Date Report Period Survey Prior
Monday, May 16: Empire State Mfg Survey May 7.00 9.56
Housing Market Index May 59 58
Treasury International Capital Mar $72.0 B
Tuesday, May 17: CPI – M/M change April 0.4% 0.1%
CPI – Y/Y change April 1.1% 0.9%
CPI less food & energy – M/M April 0.2% 0.1%
CPI less food & energy – Y/Y April 2.1% 2.2%
Housing Starts M/M April 2.9% -8.8%
Building Permits M/M April 4.8% -7.7%
Industrial Production M/M April 0.3% -0.6%
Manufacturing Production M/M April 0.3% -0.3%
Capacity Utilization April 75.0% 74.8%
Wednesday, May 18: April FOMC Meeting Minutes
Thursday, May 19: Weekly Jobless Claims May 14 294 K
Philadelphia Fed Business Outlook Survey May 3.5 -1.6
Friday, May 20: Existing Home Sales – M/M April 1.1% 5.1%
Existing Home Sales – Y/Y April 1.5%



LONG-RUN STRATEGIC POSTURE:  Our macro outlook is for slow growth and stubbornly low inflation. The start of policy normalization following years of zero interest rate policy in the United States comes at a time of weakening global growth and mixed signals from the domestic economy. We continue to view the United States economy as best positioned to weather the overall weak global environment that resurfaced in 2015.

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Asset allocation and diversification do not ensure a profit and may not protect against loss. There are special considerations associated with international investing, including the risk of currency fluctuations and political and economic events. Investing in emerging markets may involve greater risk and volatility than investing in more developed countries. Due to their narrow focus, sector-based investments typically exhibit greater volatility. Small company stocks are typically more volatile and carry additional risks, since smaller companies generally are not as well established as larger companies. Property values can fall due to environmental, economic, or other reasons, and changes in interest rates can negatively impact the performance of real estate companies. When investing in bonds, it is important to note that as interest rates rise, bond prices will fall. High-yield bonds have greater credit risk than higher quality bonds. The risk of loss in trading commodities and futures can be substantial. You should therefore carefully consider whether such trading is suitable for you in light of your financial condition. The high degree of leverage that is often obtainable in commodity trading can work against you as well as for you. The use of leverage can lead to large losses as well as gains.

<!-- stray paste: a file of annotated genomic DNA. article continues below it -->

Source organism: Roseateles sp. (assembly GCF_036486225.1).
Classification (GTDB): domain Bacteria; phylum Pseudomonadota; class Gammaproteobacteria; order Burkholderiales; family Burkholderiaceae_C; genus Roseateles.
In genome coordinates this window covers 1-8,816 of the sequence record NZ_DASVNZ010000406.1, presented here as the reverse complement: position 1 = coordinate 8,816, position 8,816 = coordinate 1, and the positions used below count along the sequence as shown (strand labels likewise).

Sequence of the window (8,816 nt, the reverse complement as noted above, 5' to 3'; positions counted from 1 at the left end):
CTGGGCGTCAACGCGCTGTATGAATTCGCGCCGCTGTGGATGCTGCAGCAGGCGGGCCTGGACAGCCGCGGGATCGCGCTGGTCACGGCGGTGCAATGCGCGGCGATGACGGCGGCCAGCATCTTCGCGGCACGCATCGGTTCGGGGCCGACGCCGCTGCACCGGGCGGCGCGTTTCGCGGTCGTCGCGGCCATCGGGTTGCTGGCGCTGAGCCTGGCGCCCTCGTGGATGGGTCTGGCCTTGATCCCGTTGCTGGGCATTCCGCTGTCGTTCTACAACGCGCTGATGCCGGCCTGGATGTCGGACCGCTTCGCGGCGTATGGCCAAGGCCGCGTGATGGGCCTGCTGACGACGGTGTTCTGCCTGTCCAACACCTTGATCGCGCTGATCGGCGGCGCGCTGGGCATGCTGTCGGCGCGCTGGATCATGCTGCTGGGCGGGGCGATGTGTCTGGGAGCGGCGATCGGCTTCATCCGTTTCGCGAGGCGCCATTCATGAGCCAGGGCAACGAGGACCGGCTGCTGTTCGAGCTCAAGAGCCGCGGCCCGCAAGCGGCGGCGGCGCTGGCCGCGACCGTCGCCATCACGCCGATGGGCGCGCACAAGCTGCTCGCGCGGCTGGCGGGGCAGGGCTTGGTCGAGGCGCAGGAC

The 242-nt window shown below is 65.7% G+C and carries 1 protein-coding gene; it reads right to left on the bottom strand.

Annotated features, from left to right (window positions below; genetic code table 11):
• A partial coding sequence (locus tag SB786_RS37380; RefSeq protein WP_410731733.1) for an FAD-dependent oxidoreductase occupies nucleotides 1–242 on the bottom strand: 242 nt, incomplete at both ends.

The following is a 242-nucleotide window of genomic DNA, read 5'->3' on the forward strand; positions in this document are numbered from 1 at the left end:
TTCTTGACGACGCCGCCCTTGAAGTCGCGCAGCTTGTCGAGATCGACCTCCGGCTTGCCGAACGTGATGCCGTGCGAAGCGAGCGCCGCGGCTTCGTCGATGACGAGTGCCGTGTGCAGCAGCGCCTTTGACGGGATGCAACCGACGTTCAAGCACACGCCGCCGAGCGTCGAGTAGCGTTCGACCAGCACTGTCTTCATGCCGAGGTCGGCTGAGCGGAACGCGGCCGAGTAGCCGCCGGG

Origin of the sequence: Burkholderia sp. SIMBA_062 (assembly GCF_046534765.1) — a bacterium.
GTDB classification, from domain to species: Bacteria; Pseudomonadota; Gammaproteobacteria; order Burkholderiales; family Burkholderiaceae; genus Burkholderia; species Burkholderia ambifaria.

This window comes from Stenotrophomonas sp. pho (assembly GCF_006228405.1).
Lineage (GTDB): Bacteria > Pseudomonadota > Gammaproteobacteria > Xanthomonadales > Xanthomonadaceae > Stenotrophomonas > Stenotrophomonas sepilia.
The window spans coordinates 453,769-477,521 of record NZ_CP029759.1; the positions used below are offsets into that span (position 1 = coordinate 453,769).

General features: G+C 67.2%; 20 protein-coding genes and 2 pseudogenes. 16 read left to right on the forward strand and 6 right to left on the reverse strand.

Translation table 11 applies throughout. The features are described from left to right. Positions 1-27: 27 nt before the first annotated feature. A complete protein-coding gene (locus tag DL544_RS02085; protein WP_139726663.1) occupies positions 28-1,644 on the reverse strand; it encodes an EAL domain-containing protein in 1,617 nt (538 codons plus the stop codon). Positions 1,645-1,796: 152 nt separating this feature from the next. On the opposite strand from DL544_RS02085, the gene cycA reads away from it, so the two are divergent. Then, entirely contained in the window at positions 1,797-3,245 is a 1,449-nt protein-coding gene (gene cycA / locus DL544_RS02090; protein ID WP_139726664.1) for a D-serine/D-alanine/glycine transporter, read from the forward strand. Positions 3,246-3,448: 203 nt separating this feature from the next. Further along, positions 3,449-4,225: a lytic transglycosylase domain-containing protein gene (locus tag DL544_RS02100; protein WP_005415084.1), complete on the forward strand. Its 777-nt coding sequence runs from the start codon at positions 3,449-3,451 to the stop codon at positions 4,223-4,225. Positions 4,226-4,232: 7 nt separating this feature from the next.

The WCA Fundamental Conditions Barometer measures the breadth of changes to a wide variety of fundamental data.  The barometer measures the proportion of indicators under review that are moving up or down together.  A barometer reading above 50 generally indicates a more bullish environment for the economy and equities, and a lower reading implies the opposite.  Quantifying changes this way helps us incorporate new facts into our near-term outlook in an objective and unbiased way.  More information on the barometer is found in our latest quarterly report, available at

Kevin Caron, Portfolio Manager

Chad Morganlander, Portfolio Manager

Matthew Battipaglia, Analyst

Suzanne Ashley, Junior Analyst